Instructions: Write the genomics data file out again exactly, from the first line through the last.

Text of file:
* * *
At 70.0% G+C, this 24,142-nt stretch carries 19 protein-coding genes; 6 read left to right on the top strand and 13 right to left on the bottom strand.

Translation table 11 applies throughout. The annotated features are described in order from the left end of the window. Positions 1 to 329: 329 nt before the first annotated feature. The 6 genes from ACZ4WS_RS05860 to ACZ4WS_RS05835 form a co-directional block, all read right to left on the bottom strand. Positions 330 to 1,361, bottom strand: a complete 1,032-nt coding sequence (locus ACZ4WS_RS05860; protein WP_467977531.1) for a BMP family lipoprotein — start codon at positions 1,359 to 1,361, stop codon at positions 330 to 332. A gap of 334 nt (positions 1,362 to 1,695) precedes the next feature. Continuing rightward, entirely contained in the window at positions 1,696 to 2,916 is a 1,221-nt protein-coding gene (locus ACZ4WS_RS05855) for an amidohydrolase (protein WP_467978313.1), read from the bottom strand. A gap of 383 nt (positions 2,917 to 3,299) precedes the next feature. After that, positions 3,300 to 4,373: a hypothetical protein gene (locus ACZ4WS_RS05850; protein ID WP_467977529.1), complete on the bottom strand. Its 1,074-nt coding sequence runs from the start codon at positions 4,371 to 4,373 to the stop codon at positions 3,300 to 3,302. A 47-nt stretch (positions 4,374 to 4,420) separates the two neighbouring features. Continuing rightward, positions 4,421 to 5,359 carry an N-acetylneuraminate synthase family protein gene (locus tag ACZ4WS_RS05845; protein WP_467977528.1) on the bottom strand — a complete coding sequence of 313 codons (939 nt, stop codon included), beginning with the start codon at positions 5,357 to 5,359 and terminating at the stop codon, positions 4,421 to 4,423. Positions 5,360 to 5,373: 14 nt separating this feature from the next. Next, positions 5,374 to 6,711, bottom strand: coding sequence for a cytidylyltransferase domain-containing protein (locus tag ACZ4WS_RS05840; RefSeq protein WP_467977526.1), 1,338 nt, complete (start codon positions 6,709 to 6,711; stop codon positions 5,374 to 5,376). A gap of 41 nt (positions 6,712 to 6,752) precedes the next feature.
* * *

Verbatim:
At 70.0% G+C, this 24,142-nt stretch carries 19 protein-coding genes; 6 read left to right on the top strand and 13 right to left on the bottom strand.

Translation table 11 applies throughout. The annotated features are described in order from the left end of the window. Positions 1 to 329: 329 nt before the first annotated feature. The 6 genes from ACZ4WS_RS05860 to ACZ4WS_RS05835 form a co-directional block, all read right to left on the bottom strand. Positions 330 to 1,361, bottom strand: a complete 1,032-nt coding sequence (locus ACZ4WS_RS05860; protein WP_467977531.1) for a BMP family lipoprotein — start codon at positions 1,359 to 1,361, stop codon at positions 330 to 332. A gap of 334 nt (positions 1,362 to 1,695) precedes the next feature. Continuing rightward, entirely contained in the window at positions 1,696 to 2,916 is a 1,221-nt protein-coding gene (locus ACZ4WS_RS05855) for an amidohydrolase (protein WP_467978313.1), read from the bottom strand. A gap of 383 nt (positions 2,917 to 3,299) precedes the next feature. After that, positions 3,300 to 4,373: a hypothetical protein gene (locus ACZ4WS_RS05850; protein ID WP_467977529.1), complete on the bottom strand. Its 1,074-nt coding sequence runs from the start codon at positions 4,371 to 4,373 to the stop codon at positions 3,300 to 3,302. A 47-nt stretch (positions 4,374 to 4,420) separates the two neighbouring features. Continuing rightward, positions 4,421 to 5,359 carry an N-acetylneuraminate synthase family protein gene (locus tag ACZ4WS_RS05845; protein WP_467977528.1) on the bottom strand — a complete coding sequence of 313 codons (939 nt, stop codon included), beginning with the start codon at positions 5,357 to 5,359 and terminating at the stop codon, positions 4,421 to 4,423. Positions 5,360 to 5,373: 14 nt separating this feature from the next. Next, positions 5,374 to 6,711, bottom strand: coding sequence for a cytidylyltransferase domain-containing protein (locus tag ACZ4WS_RS05840; RefSeq protein WP_467977526.1), 1,338 nt, complete (start codon positions 6,709 to 6,711; stop codon positions 5,374 to 5,376). A gap of 41 nt (positions 6,712 to 6,752) precedes the next feature.